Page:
The chances of North Dakota's new higher education chancellor surviving the ruckus over his leadership style slipped over the weekend, as two developments tilted odds a little further against Ham Shirvani and his supporters on the state Board of Higher Education.

First, representatives of the North Dakota Student Association met in Bismarck to pass a resolution of no confidence in the chancellor, and to support a bill in the Legislature that provides funds to buy out his contract. The association represents some 48,000 students. Campus-based student groups, including those at the University of North Dakota and North Dakota State University, either have approved or are contemplating similar resolutions.

If student dissatisfaction wasn't enough to open eyes to the chancellor's situation, three members of the higher ed board found it necessary to react to the students with a statement restating the board's unqualified support for Shirvani. Three board members signed the document - the president, a former president and the vice president. No word if the other five board members (and two advisory members) are on the same page.

And therein rests the board's myopia. Board President Duaine Espegard has said again and again the board is "100 percent" in support of Shirvani. Really? How can that be? A perusal of the biographies of board members finds individuals who are highly accomplished, intelligent and are recognized leaders in their fields of endeavor. In other words, independent thinkers and doers, who are quite capable, thank you, of coming up with their own informed opinions. Yet, they've not had anything of substance to say about the escalating controversy dogging their chancellor. Are Espegard's 100 percenters oblivious to the obvious? Not likely.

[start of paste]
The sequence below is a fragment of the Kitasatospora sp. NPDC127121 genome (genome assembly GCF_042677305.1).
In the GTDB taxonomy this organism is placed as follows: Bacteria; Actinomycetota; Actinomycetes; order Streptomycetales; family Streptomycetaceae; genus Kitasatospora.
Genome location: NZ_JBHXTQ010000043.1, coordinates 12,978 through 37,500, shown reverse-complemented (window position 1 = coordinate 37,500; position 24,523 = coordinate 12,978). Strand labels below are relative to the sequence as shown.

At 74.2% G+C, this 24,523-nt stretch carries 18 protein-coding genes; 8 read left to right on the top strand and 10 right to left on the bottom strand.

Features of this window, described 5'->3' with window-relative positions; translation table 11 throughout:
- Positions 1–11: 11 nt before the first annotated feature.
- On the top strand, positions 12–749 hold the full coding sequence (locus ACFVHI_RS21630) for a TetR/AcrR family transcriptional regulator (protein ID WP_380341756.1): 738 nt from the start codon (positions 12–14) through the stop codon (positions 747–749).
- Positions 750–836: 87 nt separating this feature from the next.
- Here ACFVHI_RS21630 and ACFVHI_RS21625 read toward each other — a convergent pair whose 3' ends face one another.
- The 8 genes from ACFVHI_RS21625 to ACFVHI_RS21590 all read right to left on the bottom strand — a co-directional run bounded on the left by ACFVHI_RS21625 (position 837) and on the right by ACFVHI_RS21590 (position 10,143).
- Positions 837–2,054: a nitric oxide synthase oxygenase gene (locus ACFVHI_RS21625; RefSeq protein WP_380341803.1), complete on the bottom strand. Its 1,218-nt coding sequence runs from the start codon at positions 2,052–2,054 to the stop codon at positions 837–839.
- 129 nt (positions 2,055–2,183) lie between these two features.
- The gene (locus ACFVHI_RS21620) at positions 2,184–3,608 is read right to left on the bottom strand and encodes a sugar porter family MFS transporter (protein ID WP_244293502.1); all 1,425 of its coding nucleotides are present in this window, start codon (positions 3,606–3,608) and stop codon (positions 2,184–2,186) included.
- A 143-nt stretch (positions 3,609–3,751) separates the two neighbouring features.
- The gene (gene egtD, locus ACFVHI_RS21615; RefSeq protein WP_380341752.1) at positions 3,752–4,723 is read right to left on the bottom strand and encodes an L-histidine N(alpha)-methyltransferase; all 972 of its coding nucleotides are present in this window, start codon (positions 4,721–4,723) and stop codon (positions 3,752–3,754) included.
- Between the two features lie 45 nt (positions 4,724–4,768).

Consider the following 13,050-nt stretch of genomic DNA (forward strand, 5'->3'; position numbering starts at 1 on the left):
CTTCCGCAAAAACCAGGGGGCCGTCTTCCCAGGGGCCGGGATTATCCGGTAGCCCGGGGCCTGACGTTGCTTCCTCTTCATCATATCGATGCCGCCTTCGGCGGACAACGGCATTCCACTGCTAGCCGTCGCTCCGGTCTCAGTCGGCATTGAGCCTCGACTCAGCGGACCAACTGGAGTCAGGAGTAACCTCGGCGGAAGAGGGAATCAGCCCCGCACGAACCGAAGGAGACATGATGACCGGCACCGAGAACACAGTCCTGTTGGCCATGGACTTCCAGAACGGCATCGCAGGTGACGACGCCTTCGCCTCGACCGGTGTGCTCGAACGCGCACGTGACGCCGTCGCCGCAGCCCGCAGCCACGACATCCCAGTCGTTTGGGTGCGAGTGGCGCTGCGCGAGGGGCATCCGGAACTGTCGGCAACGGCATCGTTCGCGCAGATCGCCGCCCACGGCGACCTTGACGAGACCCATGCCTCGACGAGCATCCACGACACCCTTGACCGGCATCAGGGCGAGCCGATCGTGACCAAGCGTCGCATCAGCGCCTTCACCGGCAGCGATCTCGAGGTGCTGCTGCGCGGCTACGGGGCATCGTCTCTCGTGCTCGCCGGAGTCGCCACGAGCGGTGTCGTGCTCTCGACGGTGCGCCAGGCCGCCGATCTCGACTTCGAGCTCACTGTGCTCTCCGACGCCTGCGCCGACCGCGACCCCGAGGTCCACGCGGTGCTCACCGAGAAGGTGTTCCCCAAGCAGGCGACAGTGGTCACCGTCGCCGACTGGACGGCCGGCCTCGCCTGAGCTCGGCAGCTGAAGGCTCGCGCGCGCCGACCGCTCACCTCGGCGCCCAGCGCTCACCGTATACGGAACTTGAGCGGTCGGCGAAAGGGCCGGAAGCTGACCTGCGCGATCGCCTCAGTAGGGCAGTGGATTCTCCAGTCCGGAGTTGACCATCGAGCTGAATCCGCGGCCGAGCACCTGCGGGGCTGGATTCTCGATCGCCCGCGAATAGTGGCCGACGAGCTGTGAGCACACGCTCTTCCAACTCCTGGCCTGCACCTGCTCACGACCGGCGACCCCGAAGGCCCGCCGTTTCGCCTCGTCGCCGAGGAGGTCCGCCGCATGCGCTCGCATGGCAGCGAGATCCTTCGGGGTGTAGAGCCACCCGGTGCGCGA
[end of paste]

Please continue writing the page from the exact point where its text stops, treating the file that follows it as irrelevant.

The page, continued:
So, let's review the latest two-step through the higher ed minefield. First, students - you know, the system's customers - are unhappy with the chancellor's performance and have said so in an unprecedented uprising. Second, the higher ed board is beginning to look as credible as Lance Armstrong on a bicycle.

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It's ironic, isn't it, that all this falls under the rubric of "higher education"?

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